Death and Dying – A Key to Creation – Assisting others
Death is so final.
News just in, there are other viewpoints on the subject. The Indo-Tibetan tradition would beg to disagree.
Using methods developed by Tarab Tulku, we have a week together investigating one of the great mysteries. Using a series of practices dealing with change, imaginary death and dying, exploring and allowing ourselves to go beyond fear and being part of the natural process of dying and becoming anew, also training assisting others in the death process.
In this course, we will be using a series of practices dealing with change, imaginary death and dying, exploring and allowing ourselves to experience being part of change instead of stepping outside the process. We learn to transform the fear of change and death and strengthen our natural dynamic being as well as assisting others in death and dying.
Defining death as the end of life can be negatively confronting for the dying person and for relatives, friends or even professional persons, who might be offering consolation and help to the dying person. In all concerned parties, ideas and connected feelings concerning one’s own life and death appear on such occasions.
Within the ancient Indo-Tibetan tradition, existence is seen as subject to the continuous movement of creation, existence and destruction. This is about the connection between the extremes of life, birth and death in any instant in time. Through understanding of life and death being interconnected in every moment of our lives; in every split second and not only with the specific situation when we part from our earthly body, we could join the natural flow of being and enjoy living differently.
Following UD, the best way to help others when dying is, first of all, to come to terms with ones own fears. If one identifies with what is subject to change, fear naturally arises. Fears are connected with change and ultimately with the fear of death, whereas, if one succeeds in contacting subtler energy of oneself that continues throughout the changing process, one remains part of the natural transformation without fear.
Closely connected with nature, Indo-Tibetans have understood how to use all-natural states to further the subtlety of being. They have found the death process and the final state of dying the most profound and uniting natural state. The final point of the death process, the clear light experience, is seen as the actual key to the beyond. Indo-Tibetans have developed practices for consciously going into a death-like process and final state, using this particular state uniting potential to pursue the goal of going beyond compounded and transitory reality or dualistic existence.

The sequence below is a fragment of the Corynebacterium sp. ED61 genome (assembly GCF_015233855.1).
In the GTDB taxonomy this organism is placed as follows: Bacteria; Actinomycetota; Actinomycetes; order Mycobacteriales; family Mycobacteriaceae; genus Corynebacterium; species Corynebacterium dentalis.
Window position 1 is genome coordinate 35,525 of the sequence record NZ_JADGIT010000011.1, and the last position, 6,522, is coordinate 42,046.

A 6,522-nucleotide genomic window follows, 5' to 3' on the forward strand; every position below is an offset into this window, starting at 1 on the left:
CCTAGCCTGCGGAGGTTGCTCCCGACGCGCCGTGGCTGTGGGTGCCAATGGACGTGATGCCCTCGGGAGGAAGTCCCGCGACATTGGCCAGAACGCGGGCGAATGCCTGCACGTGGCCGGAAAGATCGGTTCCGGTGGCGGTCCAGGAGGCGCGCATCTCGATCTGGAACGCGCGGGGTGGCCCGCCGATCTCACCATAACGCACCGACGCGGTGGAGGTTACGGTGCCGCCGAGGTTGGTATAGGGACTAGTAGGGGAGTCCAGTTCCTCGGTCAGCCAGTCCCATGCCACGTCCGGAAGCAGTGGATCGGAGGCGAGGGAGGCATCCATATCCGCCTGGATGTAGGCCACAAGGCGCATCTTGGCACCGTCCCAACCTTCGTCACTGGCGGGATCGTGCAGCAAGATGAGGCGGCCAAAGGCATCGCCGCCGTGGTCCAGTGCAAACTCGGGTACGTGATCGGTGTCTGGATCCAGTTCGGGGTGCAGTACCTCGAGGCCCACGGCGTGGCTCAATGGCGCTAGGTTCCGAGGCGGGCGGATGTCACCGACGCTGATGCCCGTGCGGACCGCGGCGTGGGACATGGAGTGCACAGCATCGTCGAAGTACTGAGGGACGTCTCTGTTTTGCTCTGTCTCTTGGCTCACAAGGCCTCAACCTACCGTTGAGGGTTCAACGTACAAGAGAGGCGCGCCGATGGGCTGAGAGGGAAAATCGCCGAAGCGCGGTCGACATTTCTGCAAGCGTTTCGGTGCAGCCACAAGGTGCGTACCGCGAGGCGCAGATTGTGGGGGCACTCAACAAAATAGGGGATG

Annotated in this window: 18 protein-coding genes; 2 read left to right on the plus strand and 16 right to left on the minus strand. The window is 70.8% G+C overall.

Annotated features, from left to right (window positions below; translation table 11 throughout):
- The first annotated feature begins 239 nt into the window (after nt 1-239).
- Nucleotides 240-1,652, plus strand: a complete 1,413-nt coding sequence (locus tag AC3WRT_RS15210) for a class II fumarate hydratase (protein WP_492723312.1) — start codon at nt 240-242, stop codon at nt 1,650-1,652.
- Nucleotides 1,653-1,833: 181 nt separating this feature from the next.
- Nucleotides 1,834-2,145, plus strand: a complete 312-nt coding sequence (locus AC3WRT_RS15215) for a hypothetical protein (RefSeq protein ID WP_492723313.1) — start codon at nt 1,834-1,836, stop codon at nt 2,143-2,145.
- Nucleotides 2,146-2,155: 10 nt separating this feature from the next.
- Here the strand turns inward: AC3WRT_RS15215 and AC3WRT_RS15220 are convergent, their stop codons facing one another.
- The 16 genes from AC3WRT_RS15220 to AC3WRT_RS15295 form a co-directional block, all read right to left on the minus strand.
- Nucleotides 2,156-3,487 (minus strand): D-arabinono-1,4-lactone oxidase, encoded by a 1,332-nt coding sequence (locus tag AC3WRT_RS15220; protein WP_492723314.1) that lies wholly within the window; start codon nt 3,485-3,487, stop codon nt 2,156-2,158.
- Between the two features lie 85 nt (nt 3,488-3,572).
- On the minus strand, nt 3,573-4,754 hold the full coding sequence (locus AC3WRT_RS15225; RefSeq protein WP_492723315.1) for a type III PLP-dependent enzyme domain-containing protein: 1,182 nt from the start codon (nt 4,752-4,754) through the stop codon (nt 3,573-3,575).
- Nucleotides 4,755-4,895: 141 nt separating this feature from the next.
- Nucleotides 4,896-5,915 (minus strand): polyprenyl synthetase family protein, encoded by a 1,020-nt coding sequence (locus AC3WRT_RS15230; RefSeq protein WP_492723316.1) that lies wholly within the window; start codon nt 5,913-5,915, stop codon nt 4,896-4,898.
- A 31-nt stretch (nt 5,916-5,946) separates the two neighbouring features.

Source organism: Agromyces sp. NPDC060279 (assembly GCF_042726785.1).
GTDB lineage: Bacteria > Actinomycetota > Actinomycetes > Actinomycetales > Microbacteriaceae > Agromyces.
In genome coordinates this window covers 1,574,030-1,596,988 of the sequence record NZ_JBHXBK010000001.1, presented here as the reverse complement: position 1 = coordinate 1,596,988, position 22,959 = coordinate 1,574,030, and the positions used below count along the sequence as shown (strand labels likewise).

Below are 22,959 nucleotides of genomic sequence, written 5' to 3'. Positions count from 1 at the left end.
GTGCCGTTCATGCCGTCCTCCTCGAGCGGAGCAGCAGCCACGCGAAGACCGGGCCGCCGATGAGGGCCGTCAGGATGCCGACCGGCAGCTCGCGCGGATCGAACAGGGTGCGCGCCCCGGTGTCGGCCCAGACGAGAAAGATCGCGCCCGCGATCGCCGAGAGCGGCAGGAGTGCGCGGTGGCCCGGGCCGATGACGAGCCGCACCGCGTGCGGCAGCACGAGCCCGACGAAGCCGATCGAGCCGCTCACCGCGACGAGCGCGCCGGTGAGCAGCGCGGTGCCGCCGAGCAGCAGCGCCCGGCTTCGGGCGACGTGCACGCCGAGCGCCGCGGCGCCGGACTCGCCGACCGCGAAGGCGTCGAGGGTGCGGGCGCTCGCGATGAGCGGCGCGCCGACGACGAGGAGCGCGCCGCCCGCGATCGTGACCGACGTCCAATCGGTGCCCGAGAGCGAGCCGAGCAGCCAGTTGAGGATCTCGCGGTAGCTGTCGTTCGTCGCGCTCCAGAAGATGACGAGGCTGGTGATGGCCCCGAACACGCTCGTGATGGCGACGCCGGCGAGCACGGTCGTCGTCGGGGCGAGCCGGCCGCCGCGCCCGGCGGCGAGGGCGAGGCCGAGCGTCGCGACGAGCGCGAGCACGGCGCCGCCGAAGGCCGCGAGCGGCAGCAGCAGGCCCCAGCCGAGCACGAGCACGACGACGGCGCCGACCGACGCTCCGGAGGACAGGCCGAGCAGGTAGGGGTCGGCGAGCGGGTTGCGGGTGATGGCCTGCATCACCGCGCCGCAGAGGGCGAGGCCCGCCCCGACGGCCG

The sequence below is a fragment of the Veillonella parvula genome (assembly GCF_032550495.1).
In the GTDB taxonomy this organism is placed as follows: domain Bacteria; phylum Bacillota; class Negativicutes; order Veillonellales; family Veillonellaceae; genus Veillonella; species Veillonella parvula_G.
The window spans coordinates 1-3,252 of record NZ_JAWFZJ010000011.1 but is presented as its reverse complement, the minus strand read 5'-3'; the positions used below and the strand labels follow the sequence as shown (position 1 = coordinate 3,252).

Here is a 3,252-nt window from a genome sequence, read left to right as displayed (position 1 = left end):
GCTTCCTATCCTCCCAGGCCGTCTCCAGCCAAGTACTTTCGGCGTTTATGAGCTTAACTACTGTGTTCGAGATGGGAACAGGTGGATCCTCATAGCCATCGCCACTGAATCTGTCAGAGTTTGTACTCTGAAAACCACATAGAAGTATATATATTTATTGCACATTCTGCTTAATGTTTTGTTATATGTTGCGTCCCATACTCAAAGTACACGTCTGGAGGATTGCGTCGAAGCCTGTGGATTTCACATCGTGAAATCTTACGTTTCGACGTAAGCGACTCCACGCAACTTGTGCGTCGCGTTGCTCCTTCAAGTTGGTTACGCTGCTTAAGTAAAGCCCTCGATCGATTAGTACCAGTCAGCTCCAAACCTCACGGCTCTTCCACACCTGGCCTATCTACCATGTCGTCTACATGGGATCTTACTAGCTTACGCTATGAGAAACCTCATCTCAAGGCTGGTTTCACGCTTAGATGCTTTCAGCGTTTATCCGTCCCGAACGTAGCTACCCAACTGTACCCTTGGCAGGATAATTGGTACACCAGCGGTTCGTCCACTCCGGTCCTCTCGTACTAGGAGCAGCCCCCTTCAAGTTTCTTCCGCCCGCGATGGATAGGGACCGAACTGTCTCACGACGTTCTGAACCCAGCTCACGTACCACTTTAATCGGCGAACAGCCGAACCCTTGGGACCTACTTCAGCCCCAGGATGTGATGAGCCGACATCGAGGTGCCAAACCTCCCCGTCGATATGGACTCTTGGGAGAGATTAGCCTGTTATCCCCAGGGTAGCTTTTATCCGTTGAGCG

The course also allows us to acquaint ourselves with aspects of this profound original Indo-Tibetan death practice to promote a sound and creative life in harmony with our nature. We will practise staying with the feeling of ourselves while going through the traditional Indo-Tibetan practice for training to attend the process of dying, using imagery body, challenging the fear of dying, for finally giving birth to the creativity of becoming anew.
For training to accompanying the process of dying, participants will train in guiding different practices with one another.
We will also be using the methods, which Tarab Tulku has developed, based on the essence of the original knowledge of dealing with death, for dealing with our challenges in personal development. Mental challenges are often found in their specific connection to self-identity. Using the ancient Tibetan tradition of transformation through the dying experience, we can go through the dying process of this challenging or vulnerable self-reference. We transcend the interconnected mental structures, which are part and parcel of the vulnerable self-reference, to gain the genuine strength of our being.